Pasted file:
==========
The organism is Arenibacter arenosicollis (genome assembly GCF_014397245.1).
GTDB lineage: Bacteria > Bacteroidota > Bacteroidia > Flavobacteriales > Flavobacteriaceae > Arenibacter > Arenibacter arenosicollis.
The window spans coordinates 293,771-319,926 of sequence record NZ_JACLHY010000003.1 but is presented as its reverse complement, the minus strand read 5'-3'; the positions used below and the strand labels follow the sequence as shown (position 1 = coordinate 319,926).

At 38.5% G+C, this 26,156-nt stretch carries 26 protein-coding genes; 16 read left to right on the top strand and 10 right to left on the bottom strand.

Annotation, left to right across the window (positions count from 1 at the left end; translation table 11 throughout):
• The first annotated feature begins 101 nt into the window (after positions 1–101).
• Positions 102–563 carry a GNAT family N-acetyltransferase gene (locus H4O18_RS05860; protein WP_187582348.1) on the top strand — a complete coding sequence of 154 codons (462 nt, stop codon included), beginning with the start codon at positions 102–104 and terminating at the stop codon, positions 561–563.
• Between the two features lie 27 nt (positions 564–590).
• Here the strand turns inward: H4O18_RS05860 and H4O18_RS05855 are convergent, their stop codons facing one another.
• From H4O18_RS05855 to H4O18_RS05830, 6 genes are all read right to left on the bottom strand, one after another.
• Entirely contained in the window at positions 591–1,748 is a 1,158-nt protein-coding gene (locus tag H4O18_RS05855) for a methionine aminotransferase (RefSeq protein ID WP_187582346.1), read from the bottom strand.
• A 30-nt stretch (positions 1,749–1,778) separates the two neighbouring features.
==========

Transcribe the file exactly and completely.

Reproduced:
The organism is Arenibacter arenosicollis (genome assembly GCF_014397245.1).
GTDB lineage: Bacteria > Bacteroidota > Bacteroidia > Flavobacteriales > Flavobacteriaceae > Arenibacter > Arenibacter arenosicollis.
The window spans coordinates 293,771-319,926 of sequence record NZ_JACLHY010000003.1 but is presented as its reverse complement, the minus strand read 5'-3'; the positions used below and the strand labels follow the sequence as shown (position 1 = coordinate 319,926).

At 38.5% G+C, this 26,156-nt stretch carries 26 protein-coding genes; 16 read left to right on the top strand and 10 right to left on the bottom strand.

Annotation, left to right across the window (positions count from 1 at the left end; translation table 11 throughout):
• The first annotated feature begins 101 nt into the window (after positions 1–101).
• Positions 102–563 carry a GNAT family N-acetyltransferase gene (locus H4O18_RS05860; protein WP_187582348.1) on the top strand — a complete coding sequence of 154 codons (462 nt, stop codon included), beginning with the start codon at positions 102–104 and terminating at the stop codon, positions 561–563.
• Between the two features lie 27 nt (positions 564–590).
• Here the strand turns inward: H4O18_RS05860 and H4O18_RS05855 are convergent, their stop codons facing one another.
• From H4O18_RS05855 to H4O18_RS05830, 6 genes are all read right to left on the bottom strand, one after another.
• Entirely contained in the window at positions 591–1,748 is a 1,158-nt protein-coding gene (locus tag H4O18_RS05855) for a methionine aminotransferase (RefSeq protein ID WP_187582346.1), read from the bottom strand.
• A 30-nt stretch (positions 1,749–1,778) separates the two neighbouring features.